Farming program delivers agricultural know-how and nutrition

By Diane Daniel, American Heart Association News

Urban Farming Institute graduate Latisha Wad.  (Photo courtesy of Pat Spence)
Urban Farming Institute trainee Latisha Wade. (Photo courtesy of Pat Spence)

When Pat Spence was growing up in Boston, she and her brother would ride their bikes past a dilapidated home nearly overtaken by vines, weeds and trees in the Mattapan neighborhood. What they called "the creepy house" is now the stately headquarters of the Urban Farming Institute. Spence has been its executive director since 2014.

UFI operates an urban farm, residence, educational center and weekly farm stand. It also oversees six other small-lot farms in Mattapan, Dorchester and Roxbury, neighborhoods with mostly Black and Latino residents and where the rate of hospitalizations for heart disease is significantly higher than the rest of Boston. The institute's mission is to advance commercial urban farming locally through education and land development, as well as to provide the community with healthy options.

"We have to make sure we get food to the people who need it, and to teach them how to grow food as well," Spence said.

From UFI's total of about 1.5 acres, it distributed 19,000 pounds of food last year, she said. Some produce is donated for free, but the majority is sold at the farm stand and to restaurants.

The farm, dating to the 18th century, sits on a 30,000-square-foot lot and is named Fowler Clark Epstein Farm for a succession of former owners. It reopened in 2018 after a $3.7 million restoration.

Fowler Clark Epstein Farm dates back to the 18th century and was restored in 2018. (Photo by Peter Vanderwarker Photography)
Fowler Clark Epstein Farm dates back to the 18th century and was restored in 2018. (Photo by Peter Vanderwarker Photography)

Community programs about farming and food production typically run throughout the year, but the coronavirus pandemic has altered their usual schedule. Its Young Farmers program is on hold, while a popular 10-week fitness and nutrition program called Fit Around the Farm for Seniors went virtual, allowing for more participants and guest speakers.

The farm grows a large selection of vegetables and herbs and attempts to cultivate vegetables that are appropriate to the neighborhood's various cultures, including African American and Latino communities. One popular offering is the leafy green callaloo, a staple in Jamaica, from where Spence's family originated.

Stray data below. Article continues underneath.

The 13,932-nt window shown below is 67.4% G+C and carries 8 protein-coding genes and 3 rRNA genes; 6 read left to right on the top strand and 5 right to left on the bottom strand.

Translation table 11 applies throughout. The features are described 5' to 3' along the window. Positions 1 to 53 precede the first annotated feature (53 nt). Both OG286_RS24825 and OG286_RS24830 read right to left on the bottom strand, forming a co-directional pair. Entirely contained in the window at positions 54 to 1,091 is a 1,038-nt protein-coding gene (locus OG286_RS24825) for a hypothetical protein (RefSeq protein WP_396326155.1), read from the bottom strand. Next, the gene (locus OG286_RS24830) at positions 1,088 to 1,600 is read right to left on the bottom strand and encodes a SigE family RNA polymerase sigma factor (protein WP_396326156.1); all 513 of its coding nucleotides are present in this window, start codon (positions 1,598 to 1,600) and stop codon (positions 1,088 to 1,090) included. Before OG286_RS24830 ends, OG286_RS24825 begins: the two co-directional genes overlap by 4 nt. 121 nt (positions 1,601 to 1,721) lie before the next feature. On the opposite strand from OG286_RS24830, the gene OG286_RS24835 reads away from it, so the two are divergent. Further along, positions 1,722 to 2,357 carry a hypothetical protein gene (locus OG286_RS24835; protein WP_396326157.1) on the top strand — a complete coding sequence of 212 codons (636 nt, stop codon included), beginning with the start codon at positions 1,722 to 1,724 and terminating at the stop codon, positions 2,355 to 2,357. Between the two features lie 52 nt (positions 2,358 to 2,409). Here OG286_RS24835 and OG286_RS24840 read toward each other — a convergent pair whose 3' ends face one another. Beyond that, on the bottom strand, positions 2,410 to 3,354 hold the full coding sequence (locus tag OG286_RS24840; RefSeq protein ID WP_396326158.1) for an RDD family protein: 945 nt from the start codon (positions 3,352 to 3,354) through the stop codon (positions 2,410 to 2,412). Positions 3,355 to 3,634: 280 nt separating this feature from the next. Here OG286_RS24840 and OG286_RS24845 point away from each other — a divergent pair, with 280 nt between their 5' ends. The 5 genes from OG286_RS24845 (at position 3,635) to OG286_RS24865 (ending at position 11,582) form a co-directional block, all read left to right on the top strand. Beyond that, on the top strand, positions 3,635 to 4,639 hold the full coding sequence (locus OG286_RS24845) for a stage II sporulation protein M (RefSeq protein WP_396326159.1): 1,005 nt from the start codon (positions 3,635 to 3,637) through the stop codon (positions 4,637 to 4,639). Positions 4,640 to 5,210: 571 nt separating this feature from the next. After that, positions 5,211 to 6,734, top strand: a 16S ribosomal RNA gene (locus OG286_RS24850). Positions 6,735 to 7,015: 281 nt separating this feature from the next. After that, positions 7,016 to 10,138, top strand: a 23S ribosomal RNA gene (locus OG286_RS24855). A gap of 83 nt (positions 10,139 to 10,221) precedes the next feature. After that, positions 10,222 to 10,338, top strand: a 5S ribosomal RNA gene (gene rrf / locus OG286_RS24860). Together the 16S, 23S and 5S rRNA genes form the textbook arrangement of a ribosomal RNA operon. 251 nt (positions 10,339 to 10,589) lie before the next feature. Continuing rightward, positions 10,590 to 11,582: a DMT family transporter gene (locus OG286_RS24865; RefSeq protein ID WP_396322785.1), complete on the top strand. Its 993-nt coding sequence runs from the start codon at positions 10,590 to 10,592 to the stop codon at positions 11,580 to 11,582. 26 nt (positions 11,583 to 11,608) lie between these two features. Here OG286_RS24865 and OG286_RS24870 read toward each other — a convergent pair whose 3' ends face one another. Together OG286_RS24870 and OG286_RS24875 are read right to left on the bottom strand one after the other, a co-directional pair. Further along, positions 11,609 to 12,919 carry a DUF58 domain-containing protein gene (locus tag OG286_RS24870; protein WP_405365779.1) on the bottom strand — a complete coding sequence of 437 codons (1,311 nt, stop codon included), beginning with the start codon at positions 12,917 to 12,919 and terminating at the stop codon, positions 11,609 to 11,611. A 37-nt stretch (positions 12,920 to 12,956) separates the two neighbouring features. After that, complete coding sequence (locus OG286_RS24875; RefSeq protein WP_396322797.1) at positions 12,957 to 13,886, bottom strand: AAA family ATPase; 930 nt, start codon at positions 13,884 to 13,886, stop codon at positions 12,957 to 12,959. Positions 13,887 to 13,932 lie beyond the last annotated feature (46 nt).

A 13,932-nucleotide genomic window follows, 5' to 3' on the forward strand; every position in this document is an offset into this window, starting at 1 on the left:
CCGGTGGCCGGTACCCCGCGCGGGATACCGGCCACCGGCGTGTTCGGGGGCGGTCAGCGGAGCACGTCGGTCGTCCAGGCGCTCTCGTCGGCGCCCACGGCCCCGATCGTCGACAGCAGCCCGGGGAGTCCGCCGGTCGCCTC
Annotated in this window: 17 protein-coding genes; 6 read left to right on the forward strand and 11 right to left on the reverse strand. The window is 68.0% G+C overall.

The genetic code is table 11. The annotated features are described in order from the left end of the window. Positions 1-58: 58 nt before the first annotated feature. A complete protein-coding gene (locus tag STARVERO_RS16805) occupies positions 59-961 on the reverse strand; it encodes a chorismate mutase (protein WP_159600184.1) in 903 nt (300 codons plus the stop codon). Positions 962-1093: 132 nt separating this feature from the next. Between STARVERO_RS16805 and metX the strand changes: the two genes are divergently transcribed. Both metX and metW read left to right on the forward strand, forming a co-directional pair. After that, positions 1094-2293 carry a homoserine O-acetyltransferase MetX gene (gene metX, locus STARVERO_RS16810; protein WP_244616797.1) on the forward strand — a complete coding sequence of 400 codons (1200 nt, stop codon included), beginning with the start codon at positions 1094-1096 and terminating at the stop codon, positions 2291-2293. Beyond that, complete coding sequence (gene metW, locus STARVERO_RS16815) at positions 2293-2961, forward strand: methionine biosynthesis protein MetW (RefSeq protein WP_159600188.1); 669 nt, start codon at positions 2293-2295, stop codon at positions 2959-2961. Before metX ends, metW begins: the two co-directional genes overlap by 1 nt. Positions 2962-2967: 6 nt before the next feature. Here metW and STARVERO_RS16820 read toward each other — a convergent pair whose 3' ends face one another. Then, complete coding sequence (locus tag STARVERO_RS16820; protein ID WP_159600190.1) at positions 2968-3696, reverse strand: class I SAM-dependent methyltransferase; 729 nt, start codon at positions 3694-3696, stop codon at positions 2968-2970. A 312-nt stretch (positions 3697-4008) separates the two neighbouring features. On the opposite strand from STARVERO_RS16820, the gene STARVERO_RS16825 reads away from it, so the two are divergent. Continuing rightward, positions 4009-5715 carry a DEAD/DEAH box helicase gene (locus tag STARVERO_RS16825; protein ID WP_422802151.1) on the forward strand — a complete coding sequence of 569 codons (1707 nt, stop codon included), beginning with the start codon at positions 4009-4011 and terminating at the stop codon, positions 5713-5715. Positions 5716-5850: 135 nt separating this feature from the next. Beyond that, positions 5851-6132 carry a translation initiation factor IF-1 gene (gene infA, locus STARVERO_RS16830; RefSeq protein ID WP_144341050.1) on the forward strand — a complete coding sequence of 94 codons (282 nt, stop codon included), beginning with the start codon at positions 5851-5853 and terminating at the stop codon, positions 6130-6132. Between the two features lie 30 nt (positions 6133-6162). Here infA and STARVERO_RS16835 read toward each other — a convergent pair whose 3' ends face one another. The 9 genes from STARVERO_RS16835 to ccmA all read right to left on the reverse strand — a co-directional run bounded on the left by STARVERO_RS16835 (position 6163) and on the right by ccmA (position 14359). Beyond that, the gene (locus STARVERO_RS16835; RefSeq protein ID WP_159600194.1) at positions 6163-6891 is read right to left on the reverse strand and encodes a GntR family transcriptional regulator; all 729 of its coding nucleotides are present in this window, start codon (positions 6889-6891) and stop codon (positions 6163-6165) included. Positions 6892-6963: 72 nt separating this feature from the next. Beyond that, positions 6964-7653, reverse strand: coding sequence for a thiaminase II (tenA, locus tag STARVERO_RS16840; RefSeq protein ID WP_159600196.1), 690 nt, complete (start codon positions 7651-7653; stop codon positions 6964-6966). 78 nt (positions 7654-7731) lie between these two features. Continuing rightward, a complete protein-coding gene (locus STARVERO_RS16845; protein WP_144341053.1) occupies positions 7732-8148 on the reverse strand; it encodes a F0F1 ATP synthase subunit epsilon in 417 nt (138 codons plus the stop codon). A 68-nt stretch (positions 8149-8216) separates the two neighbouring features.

"Now it's one of the biggest sellers in Mattapan," she said. "People will come to our farm stand just for that."

UFI plans to expand the stand into a weekly event called Fridays at the Farm, which would include other vendors and entertainment, but for now that is on hold during the COVID-19 pandemic. Meanwhile, the staff is making and selling front porch and backyard boxes to grow produce in, capitalizing on a renewed interest in gardening as people spend more time at home.

During the past few years, almost 750 volunteers have helped with farming and programs. Activities are funded by retail and wholesale sales as well as grants, including a recent $150,000 investment from the American Heart Association's Social Impact Fund.

At the heart of the Urban Farming Institute is its nine-week Urban Farmer Training Program, where up to 25 students, mostly people of color, are introduced to small plot farming. Students learn plant health, crop planning, and the business of farming. From there, some are selected to continue with another 20 weeks of field training for hands-on experience.

Farm Training Manager Bobby Walker (center) with trainees in 2018. (Photo courtesy of Pat Spence)
Farm training manager Bobby Walker (center) with trainees in 2018. (Photo courtesy of Pat Spence)

Many farm workers or customers are former graduates, Spence said. One of them is Siedric White, whose jobs have included farm manager at a local brewery and head chef at a catering company. White, who had already been cooking in restaurants for a dozen years, took the farming course to inform his culinary skills and learn more about sustainability.

"It was one of the most important things I've done for myself," White said. "I have a lot more respect for what I do as a culinarian and of the work that the farmer does before I even get to do my job."

The farm's emphasis on minorities is especially important, he said.

"For black and brown people, there's understandably a kind of reluctance or stigma to engage in this line of work because of racial history," White said. "But I think it's really powerful for our communities to start engaging in farming again, even on a small scale."

There's also the added benefit, Spence said, of the positive feeling that working the land can bring. "To have your hands in dirt and growing something new all the time, it just makes you feel good."

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